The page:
Berkeley Hills Road Race
W3, raced with but scored separately with Masters 35+123
Saturday, May 9, 2015
52 miles with 2.7 laps of good pavement with quiet rolling hills with the well known 'Three Bears' with the top of Papa Bear being the finish line.
2014 - 4th
Chilly and overcast.
* Team - get on the podium, have both of us go with a break
* Personal - get upgrade points, push myself hard
We had a loose plan with a Masters racer to push the pace and for all of us to be in a break and podium.
Jenny and I did a pre-ride of the course and both having done the race before we knew the hills fairly well. Unfortunately, Jenny was ill and had to cancel the night before. Race day arrived and it was pretty cold and chilly, and hard to warm up (Amy thought my Canadian blood gave me a bit of an anti-freeze protection). We had an early morning start of 8:23am, which I would much rather have than the late afternoon.
Our group was made up of 7 in our cat 3 plus 14 in the Masters 35+123. The Masters set the pace for the first lap and a half, but then the 3's came to the front for the hill climbing. Amy had her usual shadows tailing her moves and with her successes at all the recent hill climbs, the other riders were smart to be watching her. A handful of riders were taking pulls but there were also many that were sitting in and at times the race was crawling. The field was most energized by seeing a rider relieve himself on the side of the road, needless to say Amy and I were slightly embarrassed when it was a Mike's Bikes guy.
On our final lap we turned into the residential area and I was at the back of the group. As we neared the end of town, I had a good amount of speed from the short descent and noticed that the group was slowing again; I decided to attack on the roller. I heard a couple of shouts as I sped by, but I never looked back. I got to the long descent and took the right turn, and much to my surprise there was a Masters with her cat 3 teammate by my side. I said "good work ladies, let's go!" We rotated through a pull each, and then the cat3 skipped her turn. Immediately, I knew I didn't want to exhaust myself keeping up with a Masters and be beaten on the climbs because of the cat3 not working at all. With the Masters ahead of me, I let a gap form to see if her teammate would swing around to close it. Not really surprised when she didn't, I flicked my elbow and she still wouldn't come around, saying that she would not bridge up to her teammate. I pointed out that we weren't in the same race as her, but by this time the field had caught us and the Masters was out of sight.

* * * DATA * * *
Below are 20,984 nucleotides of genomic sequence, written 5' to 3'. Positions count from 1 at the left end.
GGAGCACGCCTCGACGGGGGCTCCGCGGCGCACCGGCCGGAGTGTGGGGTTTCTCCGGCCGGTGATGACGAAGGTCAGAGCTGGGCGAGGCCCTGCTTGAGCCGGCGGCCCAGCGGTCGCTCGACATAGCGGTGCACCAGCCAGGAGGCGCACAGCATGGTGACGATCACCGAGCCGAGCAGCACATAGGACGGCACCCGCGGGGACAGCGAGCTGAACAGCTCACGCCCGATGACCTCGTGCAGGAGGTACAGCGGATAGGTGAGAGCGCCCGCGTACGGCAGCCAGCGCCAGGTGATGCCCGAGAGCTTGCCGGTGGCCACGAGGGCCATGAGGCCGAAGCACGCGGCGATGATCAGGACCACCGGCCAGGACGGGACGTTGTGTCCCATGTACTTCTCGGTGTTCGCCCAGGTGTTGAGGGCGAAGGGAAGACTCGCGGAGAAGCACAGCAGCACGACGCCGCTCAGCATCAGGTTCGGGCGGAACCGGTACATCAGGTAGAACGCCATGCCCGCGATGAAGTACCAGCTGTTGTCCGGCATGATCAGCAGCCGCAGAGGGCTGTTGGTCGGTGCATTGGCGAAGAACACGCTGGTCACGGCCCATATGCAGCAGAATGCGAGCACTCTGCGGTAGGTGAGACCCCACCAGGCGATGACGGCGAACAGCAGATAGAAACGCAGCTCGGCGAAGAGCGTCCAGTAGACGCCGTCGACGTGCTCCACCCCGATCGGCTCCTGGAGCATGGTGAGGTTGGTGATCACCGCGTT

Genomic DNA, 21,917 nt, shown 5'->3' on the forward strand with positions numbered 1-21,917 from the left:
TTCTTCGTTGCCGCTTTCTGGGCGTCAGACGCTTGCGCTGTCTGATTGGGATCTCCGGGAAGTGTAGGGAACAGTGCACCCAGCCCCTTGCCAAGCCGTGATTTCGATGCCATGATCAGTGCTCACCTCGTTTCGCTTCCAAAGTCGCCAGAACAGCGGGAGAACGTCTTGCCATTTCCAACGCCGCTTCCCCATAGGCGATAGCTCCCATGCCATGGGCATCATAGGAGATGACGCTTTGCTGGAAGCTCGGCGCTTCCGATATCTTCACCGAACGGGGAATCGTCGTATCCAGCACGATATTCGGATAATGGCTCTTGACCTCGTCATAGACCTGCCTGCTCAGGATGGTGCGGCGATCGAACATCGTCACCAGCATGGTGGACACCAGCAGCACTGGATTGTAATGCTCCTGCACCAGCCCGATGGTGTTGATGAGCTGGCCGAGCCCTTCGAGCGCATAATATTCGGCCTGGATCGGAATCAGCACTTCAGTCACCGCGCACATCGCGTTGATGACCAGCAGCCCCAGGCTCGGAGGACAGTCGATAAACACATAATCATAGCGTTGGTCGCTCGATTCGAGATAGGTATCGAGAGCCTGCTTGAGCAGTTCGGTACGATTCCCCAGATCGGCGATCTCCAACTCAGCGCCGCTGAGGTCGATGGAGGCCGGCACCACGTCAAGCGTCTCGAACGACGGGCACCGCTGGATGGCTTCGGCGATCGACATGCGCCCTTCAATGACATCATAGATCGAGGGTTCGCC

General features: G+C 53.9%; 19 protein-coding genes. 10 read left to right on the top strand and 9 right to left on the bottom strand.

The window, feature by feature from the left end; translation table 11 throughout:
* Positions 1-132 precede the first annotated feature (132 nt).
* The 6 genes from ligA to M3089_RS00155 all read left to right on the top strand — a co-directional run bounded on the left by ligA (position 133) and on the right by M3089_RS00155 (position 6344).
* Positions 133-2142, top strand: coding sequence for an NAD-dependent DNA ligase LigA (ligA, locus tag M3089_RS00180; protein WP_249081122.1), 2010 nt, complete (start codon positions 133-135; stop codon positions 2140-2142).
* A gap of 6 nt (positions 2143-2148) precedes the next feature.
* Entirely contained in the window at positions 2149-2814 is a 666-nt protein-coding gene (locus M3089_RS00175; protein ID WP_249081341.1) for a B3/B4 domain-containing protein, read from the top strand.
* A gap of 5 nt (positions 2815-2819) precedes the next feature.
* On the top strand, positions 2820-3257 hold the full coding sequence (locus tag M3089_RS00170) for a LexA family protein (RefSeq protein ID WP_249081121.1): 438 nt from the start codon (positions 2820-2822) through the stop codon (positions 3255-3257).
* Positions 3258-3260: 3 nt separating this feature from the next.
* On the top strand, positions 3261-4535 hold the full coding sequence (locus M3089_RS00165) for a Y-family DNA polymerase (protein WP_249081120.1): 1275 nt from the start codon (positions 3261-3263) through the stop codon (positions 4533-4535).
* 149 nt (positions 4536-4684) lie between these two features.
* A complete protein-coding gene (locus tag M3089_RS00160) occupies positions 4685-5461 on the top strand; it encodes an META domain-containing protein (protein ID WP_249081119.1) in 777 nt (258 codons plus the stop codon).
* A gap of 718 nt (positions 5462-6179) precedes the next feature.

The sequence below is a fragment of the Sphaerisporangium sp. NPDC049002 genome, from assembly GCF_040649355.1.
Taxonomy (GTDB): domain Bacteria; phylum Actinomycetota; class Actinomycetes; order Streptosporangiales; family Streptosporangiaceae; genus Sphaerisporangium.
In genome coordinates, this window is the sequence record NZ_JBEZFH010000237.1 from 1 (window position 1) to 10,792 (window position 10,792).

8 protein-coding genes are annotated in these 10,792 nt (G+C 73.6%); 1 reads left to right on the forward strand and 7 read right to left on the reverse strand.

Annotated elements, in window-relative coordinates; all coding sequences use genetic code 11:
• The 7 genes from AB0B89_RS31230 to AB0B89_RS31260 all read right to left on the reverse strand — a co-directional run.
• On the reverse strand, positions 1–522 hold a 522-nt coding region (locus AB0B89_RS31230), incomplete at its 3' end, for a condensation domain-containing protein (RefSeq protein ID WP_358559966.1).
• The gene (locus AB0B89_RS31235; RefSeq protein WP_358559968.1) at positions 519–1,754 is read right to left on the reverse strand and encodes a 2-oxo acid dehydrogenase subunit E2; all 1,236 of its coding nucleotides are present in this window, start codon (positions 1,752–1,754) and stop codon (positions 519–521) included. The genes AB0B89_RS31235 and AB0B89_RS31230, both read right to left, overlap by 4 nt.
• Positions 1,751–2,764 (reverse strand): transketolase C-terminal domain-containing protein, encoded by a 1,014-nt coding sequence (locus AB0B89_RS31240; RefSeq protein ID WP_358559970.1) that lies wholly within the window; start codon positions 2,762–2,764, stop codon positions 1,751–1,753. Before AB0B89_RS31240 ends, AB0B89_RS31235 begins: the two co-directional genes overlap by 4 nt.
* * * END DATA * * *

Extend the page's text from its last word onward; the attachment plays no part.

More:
Amy rolled up next to me, and then I was on the front again. I'm not sure how it happened, but I took a glance back and I was alone. So.... what to do? The group wasn't that far behind me, but I put my head down and pedaled away. I settled into a good tempo, pushed up the hills, cranked over the crests and flew down the descents.
I took glances back and never saw anyone, another glance over my shoulder and I was startled to see a huge group of guys about to swarm me. I asked them how far back the ladies were and they estimated 20 seconds.
At Wente a few weeks prior, I was beaten at the line by someone who came up from behind. I didn't sleep well for a few nights after that. I knew if I blew my lead at this point, I don't think I would have slept for weeks thinking of the what ifs. I started the final climb on Papa Bear and I felt good without the heaviness in my legs that comes with knowing a sprint is coming.
It was cool to come up the hill with people lining both sides. I crossed the finish and someone shouted out "Hey, that's the first 3!"
Amy came breezing up the hill shortly after, having kicked it into high gear from the bottom and landed second; we rode back to the car for our Osmo recovery, our NB podium shoes and the podium shot.
-Take a chance, you don't have to wait for someone else to make a move